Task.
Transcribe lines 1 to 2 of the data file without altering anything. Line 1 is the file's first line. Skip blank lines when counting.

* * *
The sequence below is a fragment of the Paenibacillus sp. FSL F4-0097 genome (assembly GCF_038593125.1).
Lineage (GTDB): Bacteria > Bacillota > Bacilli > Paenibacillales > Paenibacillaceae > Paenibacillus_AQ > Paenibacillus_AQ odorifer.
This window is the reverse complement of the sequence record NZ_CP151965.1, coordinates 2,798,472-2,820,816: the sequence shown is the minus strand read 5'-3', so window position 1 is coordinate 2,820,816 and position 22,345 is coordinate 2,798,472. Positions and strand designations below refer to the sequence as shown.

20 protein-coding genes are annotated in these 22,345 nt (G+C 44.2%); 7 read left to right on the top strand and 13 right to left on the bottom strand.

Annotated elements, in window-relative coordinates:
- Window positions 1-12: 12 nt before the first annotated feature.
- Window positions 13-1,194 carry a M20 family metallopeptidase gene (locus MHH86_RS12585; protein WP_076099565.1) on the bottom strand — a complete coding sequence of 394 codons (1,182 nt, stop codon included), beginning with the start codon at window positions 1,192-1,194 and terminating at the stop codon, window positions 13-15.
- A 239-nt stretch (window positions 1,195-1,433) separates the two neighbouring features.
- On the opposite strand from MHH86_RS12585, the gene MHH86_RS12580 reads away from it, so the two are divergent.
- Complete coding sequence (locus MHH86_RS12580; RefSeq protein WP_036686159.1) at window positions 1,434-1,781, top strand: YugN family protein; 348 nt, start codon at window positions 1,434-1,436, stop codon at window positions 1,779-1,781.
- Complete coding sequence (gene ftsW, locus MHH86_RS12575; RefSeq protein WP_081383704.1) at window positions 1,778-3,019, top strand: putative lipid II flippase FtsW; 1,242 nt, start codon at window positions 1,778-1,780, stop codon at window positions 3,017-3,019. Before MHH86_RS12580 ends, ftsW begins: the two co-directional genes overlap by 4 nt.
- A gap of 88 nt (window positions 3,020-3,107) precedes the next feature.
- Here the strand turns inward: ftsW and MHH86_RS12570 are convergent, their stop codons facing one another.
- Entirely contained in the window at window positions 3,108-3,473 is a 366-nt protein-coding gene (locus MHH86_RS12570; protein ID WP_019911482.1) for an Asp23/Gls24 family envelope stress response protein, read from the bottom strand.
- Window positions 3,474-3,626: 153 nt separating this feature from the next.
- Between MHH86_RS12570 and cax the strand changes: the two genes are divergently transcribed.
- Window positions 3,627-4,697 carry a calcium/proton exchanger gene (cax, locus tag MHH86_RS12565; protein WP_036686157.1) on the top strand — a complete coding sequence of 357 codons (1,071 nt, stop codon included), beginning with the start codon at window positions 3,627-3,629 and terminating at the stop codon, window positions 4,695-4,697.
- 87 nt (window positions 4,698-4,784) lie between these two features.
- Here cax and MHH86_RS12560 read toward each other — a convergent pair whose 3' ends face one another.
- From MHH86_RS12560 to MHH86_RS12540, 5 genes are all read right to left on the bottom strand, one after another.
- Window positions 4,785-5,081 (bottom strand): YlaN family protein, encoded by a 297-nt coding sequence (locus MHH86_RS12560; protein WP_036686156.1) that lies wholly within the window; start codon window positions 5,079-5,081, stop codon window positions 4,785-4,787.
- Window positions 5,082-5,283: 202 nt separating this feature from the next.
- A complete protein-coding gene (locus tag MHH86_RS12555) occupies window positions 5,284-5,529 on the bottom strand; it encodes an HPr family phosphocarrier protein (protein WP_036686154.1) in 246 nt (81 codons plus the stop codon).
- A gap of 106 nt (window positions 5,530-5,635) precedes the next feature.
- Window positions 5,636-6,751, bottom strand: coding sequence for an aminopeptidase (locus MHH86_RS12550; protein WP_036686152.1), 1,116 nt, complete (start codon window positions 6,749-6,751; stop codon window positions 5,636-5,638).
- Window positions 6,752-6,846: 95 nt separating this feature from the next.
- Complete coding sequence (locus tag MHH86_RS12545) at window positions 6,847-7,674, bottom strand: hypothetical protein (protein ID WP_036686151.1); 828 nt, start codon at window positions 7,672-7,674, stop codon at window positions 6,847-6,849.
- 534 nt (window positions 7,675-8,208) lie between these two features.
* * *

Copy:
The sequence below is a fragment of the Paenibacillus sp. FSL F4-0097 genome (assembly GCF_038593125.1).
Lineage (GTDB): Bacteria > Bacillota > Bacilli > Paenibacillales > Paenibacillaceae > Paenibacillus_AQ > Paenibacillus_AQ odorifer.